In 1933 in The Industrial Discipline Tugwell made this distinction: "The essential contrast between the liberal and the radical view of the tasks which lie before us is that liberalism requires this experimenting and that radicalism rejects it for immediate entry on the revolutionary tactic. Liberals would like to rebuild the station while the trains are running; radicals prefer to blow up the station and forego service until the new structure is bulk."1 A critic contended that Tugwell, in making this distinction, failed to put himself in either camp.2 This contention did not take into account other passages in The Industrial Discipline, and in other works, in which Tugwell definitely placed himself in the camp of the evolutionary liberals.
The two foundation stones of Tugwell's evolutionary position were his rejection of force and his elevation of reason. He accepted a rule from his teacher Simon Nelson Patten, who said to him during World War I, "Force, my boy, force never settles anything."3 In The Industrial Discipline Tugwell wrote, "I have never found myself greatly in sympathy with the revolutionary tactic. 'Force never settles anything' has always seemed to me a sufficient axiom. It is my reading of history that reconstruction is about as difficult after a revolutionary debacle as it would have been in a process of gradual substitution."4 In 1935 Tugwell stated that the Civil War "should have taught us . . . that force is, of itself, incapable of altering the basic habits and institutions of mankind and that unless they are assessed realistically no corrective policy can be formed. Changes of this sort come slowly in spite of heat or strife. They never yield to unreason or violent action. The use of force would have no better results today if it is really reconstruction we want rather than a bloody overturn and the replacement of one government by another."5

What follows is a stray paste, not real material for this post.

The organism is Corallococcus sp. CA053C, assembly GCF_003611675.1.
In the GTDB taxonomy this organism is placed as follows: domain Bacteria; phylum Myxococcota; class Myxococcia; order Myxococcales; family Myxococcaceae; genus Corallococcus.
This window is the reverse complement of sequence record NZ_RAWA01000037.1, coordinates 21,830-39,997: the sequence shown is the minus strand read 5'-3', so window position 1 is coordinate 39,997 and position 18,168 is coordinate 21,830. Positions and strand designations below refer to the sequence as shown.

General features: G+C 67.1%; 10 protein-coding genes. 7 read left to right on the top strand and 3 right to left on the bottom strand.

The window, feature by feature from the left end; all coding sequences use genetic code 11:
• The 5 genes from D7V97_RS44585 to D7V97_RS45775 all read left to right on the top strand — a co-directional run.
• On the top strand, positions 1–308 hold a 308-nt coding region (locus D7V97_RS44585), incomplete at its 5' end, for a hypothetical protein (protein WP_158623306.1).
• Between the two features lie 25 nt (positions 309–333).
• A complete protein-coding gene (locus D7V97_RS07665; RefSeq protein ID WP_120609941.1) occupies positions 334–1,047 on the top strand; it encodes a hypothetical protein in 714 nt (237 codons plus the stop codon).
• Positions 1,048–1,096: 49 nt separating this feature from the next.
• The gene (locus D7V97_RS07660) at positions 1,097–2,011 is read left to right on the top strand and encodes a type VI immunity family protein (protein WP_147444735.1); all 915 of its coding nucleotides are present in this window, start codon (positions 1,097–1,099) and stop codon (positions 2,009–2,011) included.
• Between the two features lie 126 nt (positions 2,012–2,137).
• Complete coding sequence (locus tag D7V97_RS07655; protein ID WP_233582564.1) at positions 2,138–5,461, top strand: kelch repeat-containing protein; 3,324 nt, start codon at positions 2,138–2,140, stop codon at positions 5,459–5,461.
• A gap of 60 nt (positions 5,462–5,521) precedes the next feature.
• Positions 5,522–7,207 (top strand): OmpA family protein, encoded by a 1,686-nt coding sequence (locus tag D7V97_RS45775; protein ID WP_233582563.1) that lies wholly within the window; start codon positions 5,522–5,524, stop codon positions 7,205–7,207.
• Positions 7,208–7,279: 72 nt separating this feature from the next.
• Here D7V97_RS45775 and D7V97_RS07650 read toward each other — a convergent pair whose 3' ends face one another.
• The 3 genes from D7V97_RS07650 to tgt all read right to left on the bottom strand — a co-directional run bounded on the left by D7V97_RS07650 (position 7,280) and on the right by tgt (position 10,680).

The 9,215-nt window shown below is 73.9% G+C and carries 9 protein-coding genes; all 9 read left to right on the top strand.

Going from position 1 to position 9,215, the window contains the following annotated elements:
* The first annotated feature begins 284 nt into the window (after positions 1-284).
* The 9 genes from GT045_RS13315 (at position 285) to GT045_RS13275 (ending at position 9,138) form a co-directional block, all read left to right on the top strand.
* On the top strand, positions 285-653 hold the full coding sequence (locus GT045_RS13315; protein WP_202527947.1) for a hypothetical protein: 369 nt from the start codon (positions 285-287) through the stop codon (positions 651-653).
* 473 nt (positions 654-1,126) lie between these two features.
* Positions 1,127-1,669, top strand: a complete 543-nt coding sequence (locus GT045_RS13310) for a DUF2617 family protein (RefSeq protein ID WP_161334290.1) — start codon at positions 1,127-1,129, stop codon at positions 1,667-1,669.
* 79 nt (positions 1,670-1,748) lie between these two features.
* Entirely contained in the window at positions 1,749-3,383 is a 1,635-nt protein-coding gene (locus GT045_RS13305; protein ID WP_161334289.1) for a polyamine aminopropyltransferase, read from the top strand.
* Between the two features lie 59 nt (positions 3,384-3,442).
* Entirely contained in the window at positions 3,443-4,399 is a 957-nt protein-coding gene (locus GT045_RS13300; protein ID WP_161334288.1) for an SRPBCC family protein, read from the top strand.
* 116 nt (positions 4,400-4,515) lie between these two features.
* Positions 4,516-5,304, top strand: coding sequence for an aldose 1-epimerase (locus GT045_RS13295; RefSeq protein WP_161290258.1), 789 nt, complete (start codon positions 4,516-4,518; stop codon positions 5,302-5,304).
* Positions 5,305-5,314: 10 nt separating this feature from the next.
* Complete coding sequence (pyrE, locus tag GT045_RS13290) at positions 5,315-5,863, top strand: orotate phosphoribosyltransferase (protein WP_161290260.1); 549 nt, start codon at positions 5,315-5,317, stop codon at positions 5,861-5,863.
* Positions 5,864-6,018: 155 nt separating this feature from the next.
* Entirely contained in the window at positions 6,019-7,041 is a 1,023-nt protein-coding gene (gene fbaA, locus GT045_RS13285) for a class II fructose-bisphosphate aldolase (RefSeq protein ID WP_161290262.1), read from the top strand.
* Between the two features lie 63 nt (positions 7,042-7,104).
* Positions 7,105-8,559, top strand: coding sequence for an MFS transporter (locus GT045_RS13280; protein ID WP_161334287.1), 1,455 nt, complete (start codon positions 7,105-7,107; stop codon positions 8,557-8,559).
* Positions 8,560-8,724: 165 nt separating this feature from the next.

Preceding the title page of The Industrial Discipline appeared this quotation from Francis Amasa Walker: "Happy is that people, and proud may they be, who can enlarge their franchises and perfect their political forms without bloodshed or threat of violence, the long debate of reason resulting in the glad consent of all." The last sentence of the book read: "There is a kind of duty among civilized beings now not to desert reason but to press its claims insistently." During his career in the capital Tugwell reiterated this enshrinement of reason. In 1934 he re-